ISP said it contacted the Mississippi Department of Public Safety to inquire about the lack of an entry in national databases for Martin’s arrest, known as a state identification number. As of February 20, such a record for Martin was still not in any of the national databases.
The first time Martin’s Mississippi arrest showed up in national databases was on February 21, ISP said in a statement Thursday.
CNN has reached out to the Mississippi Department of Public Safety. The Marshall County Circuit Clerk’s office in MIssissippi gave this statement on Friday: “The Circuit Clerks office provides notice of all felony convictions to the Supreme Court Administrative Office of Courts in Jackson. The commitment paper sent to them has contact information. We do not provide information to a federal database unless it is requested.”
The process for relinquishing firearms lacks teeth, experts say
After ISP learned of Martin’s Mississippi arrest and conviction, it denied his concealed carry license application and revoked his FOID card.
The agency sent him a letter notifying him and telling him he was responsible for surrendering his FOID card and any weapons he possessed to law enforcement or an eligible FOID card holder.
ISP said its procedure at the time was to notify local law enforcement of the revocation. Martin also should have received a form from ISP that the local law enforcement agency was required to return, confirming how he had relinquished his weapon.
ISP said its records do not contain a copy of any notification, written or electronic, to law enforcement for Martin. The Aurora Police Department also said it has no record of being notified about Martin. ISP did not provide an explanation about why its own policy was not followed.
If the holder of a revoked card fails to comply, the county sheriff or law enforcement agency may petition the court for a search warrant, ISP said. But Illinois law does not require them to do so.
That’s where the system breaks down, according to the experts who spoke to CNN.
“The real policy failure is not having a program in place to recover the gun,” Jones said.
Pearson said it’s common for law enforcement to not go after people caught lying on FOID applications — but it depends on the underlying offense, he said.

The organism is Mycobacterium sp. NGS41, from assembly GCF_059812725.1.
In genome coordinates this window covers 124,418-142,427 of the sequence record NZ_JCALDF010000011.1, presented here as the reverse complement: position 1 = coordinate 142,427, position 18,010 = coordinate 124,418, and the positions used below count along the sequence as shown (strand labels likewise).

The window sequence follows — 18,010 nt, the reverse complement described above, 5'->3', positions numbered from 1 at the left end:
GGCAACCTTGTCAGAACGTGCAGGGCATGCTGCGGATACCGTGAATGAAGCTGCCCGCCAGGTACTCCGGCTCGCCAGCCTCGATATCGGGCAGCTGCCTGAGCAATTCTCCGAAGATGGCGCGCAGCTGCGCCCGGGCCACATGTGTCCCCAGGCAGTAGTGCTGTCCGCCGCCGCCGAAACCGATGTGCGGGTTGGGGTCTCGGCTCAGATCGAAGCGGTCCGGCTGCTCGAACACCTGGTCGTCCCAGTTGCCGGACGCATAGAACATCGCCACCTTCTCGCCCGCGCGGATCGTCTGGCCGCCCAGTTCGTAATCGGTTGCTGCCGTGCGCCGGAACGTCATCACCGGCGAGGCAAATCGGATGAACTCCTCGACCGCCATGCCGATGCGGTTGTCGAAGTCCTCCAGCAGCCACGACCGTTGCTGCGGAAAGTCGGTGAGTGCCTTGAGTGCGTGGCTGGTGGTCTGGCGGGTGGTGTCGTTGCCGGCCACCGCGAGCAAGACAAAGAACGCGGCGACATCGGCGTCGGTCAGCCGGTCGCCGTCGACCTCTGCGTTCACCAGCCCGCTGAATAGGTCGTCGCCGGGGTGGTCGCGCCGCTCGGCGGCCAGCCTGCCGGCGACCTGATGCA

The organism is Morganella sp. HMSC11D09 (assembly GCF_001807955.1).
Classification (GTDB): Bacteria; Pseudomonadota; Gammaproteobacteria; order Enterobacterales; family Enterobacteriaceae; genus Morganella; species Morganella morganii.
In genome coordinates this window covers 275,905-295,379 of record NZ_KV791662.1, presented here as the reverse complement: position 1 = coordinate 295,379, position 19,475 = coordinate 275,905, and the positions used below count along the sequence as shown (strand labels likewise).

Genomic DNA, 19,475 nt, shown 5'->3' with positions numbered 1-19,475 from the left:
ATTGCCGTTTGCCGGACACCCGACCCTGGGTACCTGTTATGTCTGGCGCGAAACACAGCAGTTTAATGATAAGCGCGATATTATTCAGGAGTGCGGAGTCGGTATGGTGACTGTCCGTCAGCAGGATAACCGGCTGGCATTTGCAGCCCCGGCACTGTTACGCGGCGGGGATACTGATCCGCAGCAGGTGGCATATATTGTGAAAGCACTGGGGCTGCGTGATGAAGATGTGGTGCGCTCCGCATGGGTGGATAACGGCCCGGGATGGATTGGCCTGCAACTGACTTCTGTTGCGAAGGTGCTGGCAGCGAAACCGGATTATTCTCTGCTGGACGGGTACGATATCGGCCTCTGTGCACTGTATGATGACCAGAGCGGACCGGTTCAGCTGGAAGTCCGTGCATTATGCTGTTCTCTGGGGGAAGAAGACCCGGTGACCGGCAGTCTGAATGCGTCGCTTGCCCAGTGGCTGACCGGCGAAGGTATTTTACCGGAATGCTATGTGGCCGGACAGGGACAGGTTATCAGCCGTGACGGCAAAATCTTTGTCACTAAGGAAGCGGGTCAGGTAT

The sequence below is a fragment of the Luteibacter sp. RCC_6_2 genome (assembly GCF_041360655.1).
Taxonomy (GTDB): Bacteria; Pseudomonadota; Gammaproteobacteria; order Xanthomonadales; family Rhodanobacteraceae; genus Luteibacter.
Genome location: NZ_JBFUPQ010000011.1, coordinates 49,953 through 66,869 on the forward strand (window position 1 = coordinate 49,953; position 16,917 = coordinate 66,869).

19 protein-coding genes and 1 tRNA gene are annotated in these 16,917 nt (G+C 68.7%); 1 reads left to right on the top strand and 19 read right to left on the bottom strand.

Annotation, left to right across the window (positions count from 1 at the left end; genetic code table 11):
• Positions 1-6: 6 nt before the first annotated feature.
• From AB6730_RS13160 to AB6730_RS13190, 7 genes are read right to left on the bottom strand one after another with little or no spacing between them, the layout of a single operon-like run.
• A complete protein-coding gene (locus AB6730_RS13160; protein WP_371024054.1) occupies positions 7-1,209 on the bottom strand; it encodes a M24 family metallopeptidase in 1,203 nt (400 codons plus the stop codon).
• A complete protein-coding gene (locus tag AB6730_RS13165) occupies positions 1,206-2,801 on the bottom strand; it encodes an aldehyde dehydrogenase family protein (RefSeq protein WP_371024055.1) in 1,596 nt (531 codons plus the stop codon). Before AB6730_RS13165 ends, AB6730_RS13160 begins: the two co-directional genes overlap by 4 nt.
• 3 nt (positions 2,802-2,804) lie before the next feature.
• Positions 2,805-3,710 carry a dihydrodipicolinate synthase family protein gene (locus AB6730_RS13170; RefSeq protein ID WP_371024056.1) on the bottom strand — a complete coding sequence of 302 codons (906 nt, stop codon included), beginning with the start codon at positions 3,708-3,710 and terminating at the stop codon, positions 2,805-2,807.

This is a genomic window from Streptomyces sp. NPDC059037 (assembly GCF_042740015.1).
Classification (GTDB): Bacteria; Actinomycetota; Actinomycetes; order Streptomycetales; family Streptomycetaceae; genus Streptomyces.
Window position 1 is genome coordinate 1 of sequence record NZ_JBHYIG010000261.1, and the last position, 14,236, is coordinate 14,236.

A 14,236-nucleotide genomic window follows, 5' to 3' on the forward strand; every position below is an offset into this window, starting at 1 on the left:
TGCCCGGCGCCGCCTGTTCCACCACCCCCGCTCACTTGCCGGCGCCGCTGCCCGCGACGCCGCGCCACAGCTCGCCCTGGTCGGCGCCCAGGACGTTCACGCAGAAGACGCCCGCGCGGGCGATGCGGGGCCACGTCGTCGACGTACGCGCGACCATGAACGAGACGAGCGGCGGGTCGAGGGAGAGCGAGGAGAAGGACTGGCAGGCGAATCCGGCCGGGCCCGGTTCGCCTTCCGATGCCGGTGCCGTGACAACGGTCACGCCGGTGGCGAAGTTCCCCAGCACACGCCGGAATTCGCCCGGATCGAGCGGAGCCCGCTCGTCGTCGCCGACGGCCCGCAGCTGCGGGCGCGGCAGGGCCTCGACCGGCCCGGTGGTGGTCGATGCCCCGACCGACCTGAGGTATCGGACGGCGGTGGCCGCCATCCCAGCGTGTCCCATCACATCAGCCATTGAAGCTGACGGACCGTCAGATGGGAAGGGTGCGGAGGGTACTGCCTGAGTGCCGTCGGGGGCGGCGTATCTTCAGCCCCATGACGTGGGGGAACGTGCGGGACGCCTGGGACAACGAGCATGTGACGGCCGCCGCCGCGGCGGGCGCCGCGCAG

He understands that law enforcement may not want to spend time or resources going after low-level offenders in addition to their other duties. That Martin had a violent crime on his record and no one went after him is puzzling, he said.
Freilich said Martin’s case is typical. “Very few states have processes in place to ensure firearms are removed from people who cannot have them,” he said.
And where they do, law enforcement may not be sufficiently aware of their obligations or authority to obtain and enforce warrants, he said. Or, other duties may take priority over the time-consuming task of petitioning a court and then serving the warrants. Or, they may be concerned about the danger of such a task, he said.
Seven states have relinquishment processes for all people convicted of firearm-prohibiting crimes, he said. Just three — California, Connecticut and Nevada — require defendants to provide proof that they relinquished their firearms to a court or law enforcement within specific time frames. Those state laws are considered the strongest because they include penalties for failing to comply, he said.
Dedicated funding helps law enforcement to recover weapons in more systematic way, he added. As an example, he pointed to California, which has a department within its highway patrol dedicated to ensuring weapons are surrendered.
The policies in Illinois failed to stop this shooting, but it’s also important to remember that Illinois is doing more than the vast majority of the country, he said.
“In much of this country, we wouldn’t be having conversations about this because there are no laws in the first place.”